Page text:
While setting up the Fusion Drive proved to be trivial, the installation of Windows 8 proved to be difficult. The ISO file has a UDF filesystem and Disk Utility will not let you restore it to a flash drive, so it must be burned to a DVD. I used a usb adaptor to connect my original internal SuperDrive, and it worked in all aspects(burning, reading, etc.) but I would get errors when trying to boot from it. Either I would get a blank screen with a blinking cursor, or(with the help of rEFIt, I could get the Windows installer to partially load before giving me a BSOD.)

Video Demonstration Fusion Drive and Windows 8

My Laptop:

15" MacBook Pro (Late 2011)
1680x1050 resolution glossy screen
8 GB Memory
750 GB 5400rpm Stock HDD(Toshiba brand)

Other Equipment:

External HDD (for backing up, if you wish)
Flash Drive or blank DVD/CD(for windows support drivers)


  • This will destroy all data on both your internal hard drive as well as your new solid state drive!
  • As with any setup with your data spanning multiple storage devices, your chances of losing your data due to the failure of one of those devices is increased.
  • You have to open up your MacBook Pro to remove/replace the optical drive and the hard drive. This is a warranty-voiding move and you can seriously damage your MacBook if you do not know what you are doing!
  • Your mileage may vary!
  • I am assuming that you have some experience in installing Windows on a Mac, as well as some basic knowledge of the terminal. Don't worry, the Terminal part isn't too tough.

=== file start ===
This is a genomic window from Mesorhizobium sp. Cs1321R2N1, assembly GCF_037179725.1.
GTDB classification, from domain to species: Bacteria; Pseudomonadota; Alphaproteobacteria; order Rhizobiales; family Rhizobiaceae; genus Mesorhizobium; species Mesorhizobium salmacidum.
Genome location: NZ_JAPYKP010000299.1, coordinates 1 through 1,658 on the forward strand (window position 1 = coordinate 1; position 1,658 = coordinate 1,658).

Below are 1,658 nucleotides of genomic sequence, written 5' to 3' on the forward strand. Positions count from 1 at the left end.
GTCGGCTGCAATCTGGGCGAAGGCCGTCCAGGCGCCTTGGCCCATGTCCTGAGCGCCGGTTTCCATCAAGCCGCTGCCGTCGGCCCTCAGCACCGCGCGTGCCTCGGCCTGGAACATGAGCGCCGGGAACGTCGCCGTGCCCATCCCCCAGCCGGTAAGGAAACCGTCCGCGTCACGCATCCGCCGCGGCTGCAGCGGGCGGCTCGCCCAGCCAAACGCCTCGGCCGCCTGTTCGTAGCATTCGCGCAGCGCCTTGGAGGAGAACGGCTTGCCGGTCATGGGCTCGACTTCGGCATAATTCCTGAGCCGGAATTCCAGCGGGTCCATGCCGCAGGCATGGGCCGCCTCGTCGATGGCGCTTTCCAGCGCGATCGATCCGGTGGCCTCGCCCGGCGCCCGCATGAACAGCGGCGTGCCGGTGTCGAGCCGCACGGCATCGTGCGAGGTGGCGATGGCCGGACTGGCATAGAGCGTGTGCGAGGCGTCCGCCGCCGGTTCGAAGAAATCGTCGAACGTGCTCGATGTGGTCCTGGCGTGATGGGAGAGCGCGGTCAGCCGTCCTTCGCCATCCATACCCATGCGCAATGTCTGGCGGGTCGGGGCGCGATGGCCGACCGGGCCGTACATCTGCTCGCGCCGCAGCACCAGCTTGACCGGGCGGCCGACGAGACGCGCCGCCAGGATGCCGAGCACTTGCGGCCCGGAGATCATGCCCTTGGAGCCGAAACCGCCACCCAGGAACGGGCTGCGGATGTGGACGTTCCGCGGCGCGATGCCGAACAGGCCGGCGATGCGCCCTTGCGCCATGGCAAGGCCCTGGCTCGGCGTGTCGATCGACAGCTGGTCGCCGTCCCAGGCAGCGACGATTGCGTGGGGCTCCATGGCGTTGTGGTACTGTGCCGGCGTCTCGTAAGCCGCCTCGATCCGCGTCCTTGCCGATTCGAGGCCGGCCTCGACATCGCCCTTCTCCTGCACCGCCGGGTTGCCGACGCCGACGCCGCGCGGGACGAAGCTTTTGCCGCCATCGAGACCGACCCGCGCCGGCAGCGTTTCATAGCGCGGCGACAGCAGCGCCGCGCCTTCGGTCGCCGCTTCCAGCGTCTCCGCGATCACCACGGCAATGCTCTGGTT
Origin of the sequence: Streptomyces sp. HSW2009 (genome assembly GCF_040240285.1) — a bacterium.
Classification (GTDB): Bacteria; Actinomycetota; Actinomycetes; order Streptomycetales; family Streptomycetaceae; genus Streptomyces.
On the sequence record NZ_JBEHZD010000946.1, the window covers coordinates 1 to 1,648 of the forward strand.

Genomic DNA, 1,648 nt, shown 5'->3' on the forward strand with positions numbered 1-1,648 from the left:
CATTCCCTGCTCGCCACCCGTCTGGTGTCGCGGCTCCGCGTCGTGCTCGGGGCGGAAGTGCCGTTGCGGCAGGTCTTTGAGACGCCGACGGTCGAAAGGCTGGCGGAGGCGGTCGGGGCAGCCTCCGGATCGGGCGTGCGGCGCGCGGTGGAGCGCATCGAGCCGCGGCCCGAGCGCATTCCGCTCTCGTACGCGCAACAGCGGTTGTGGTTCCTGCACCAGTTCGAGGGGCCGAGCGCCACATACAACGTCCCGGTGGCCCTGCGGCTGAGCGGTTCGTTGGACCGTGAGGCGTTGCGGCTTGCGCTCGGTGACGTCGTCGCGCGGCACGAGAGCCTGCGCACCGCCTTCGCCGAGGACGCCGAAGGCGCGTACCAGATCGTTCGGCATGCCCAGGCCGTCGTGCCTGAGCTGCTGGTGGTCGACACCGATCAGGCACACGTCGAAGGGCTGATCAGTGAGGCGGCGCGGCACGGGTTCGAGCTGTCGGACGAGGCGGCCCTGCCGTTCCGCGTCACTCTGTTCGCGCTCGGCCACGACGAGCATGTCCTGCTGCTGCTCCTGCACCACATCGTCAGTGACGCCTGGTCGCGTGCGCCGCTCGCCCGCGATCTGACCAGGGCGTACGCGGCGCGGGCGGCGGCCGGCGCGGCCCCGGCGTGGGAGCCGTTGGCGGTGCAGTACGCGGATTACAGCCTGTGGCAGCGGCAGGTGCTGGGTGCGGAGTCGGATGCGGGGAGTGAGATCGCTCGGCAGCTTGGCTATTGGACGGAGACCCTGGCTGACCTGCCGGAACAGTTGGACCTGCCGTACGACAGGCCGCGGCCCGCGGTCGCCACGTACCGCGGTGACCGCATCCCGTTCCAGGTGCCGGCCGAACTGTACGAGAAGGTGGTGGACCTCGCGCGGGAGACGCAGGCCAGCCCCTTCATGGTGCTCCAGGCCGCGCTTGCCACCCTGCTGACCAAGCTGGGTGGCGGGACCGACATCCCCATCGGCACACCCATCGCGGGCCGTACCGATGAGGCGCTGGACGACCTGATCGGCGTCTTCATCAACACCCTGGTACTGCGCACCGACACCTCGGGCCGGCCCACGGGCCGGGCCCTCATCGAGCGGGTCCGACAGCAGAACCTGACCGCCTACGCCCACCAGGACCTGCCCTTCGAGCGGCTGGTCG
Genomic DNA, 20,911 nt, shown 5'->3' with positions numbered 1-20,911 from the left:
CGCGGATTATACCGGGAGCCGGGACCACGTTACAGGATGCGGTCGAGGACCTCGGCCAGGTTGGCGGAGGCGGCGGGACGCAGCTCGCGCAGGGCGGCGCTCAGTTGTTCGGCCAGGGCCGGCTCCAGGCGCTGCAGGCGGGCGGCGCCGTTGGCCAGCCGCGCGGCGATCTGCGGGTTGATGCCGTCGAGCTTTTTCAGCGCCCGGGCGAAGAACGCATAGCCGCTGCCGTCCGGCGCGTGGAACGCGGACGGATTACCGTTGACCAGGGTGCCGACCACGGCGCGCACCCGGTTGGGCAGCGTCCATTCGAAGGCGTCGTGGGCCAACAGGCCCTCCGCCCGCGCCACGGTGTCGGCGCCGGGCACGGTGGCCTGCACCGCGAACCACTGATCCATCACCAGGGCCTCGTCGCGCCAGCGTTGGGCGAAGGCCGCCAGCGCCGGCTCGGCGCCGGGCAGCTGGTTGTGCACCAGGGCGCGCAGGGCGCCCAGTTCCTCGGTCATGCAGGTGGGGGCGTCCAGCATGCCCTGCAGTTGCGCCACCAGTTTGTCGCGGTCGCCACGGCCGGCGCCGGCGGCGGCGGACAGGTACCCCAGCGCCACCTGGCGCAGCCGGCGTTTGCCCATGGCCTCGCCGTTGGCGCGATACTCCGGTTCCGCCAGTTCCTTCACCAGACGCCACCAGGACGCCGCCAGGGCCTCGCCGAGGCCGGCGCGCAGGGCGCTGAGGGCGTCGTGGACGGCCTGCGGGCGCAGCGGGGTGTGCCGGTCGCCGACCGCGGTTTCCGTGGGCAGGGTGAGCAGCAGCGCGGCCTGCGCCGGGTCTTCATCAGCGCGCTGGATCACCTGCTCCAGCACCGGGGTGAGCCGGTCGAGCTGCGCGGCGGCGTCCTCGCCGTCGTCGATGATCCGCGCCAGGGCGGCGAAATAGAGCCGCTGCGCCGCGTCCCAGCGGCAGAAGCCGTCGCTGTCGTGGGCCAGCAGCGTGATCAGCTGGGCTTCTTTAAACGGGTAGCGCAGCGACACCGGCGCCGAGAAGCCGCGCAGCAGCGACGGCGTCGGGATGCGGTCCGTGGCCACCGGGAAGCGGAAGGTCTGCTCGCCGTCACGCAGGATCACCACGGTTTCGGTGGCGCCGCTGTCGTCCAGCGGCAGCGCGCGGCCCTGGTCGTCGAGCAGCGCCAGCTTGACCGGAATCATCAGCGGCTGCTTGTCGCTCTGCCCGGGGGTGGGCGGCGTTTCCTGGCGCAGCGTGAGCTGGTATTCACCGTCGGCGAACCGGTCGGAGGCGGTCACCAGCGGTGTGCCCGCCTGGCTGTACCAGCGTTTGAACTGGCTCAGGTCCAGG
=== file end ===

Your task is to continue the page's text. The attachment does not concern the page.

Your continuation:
1. Clone/Back up to external storage
  2. Physically install SSD and HDD
  3. Boot to USB key or Cloned HDD
  4. Format/Partition the HDD and SSD
  5. Create the CoreStorage volume, enabling Fusion Drive
  6. Install/Update or Clone OS X onto new Fusion Drive
  7. Finished(if not installing Windows via Boot Camp)
  8. Run Boot Camp Assistant to create Windows partition
  9. Put HDD and internal SuperDrive back in original places
  10. Boot from Windows 8 DVD and install to BOOTCAMP partition.
  11. Install Windows support drivers
  12. Put HDD and SSD back into MacBook
  13. Finished!

Detailed Steps:

1. Clone/Back up to external storage
In OS X, run Carbon Copy Cloner and back up your entire internal hard drive to an external hard drive. This may take a while depending on the amount of data you have. The Source should be your internal HDD and the Destination should be your external drive. Use "Maintain a backup(no archiving)"
Carbon Copy Cloner used for Bootable Backups
NB: You can use your Time Machine backup, but you MUST have a Mountain Lion USB recovery key to do so.

2. Physically Install SSD and HDD
Now you must tear open your MacBook and install the SSD where the current HDD is, Install the HDD in the CD Tray Caddy. I have heard of a few cases where the MacBook refuses to wake from sleep if the SSD is in the CD Tray, so take an extra 5 minutes to make that swap. I have linked the CD Tray Caddy I used above. You don't necessarily need any expensive piece of hardware for it to work. Instead of walking you through everything here, I will point you to iFixit. If you have a different MacBook than mine, follow those instructions from the same site.

Installing MacBook Pro 15" Unibody Late 2011 Dual Hard Drive

Untouched MacBook Pro with Bottom Removed

Oringial HDD installed in HDD Caddy

If your HDD Caddy did not come with the proper mounting tab/adapter cable, you will need to move them from the SuperDrive to the Caddy.

Transfer this mounting tab and adapter cable to the new HDD Caddy

Completed HDD/SSD Transplant

3. Boot to USB key or Cloned HDD
I did this with a USB recovery key, but it can be done with the Cloned copy you made as well. Hold the alt/option key at boot and choose the correct device to boot to.

4. Format/Partition the HDD and SSD
Once up, open Disk Utility.
For both internal drives, you need to do the following:

  • Choose the Drive(not the volume beneath the drive) and click the Partition tab.
  • Choose 1 partition
  • Name the drive "DriveA" for the SSD or "DriveB" for the HDD
  • Click Options and select GUID Partition Table
  • Click Apply. 

At this point, the drive is essentially empty. I hope you backed up!

5. Create the CoreStorage volume, enabling Fusion Drive
Now we will create the logical volume that spans both drives.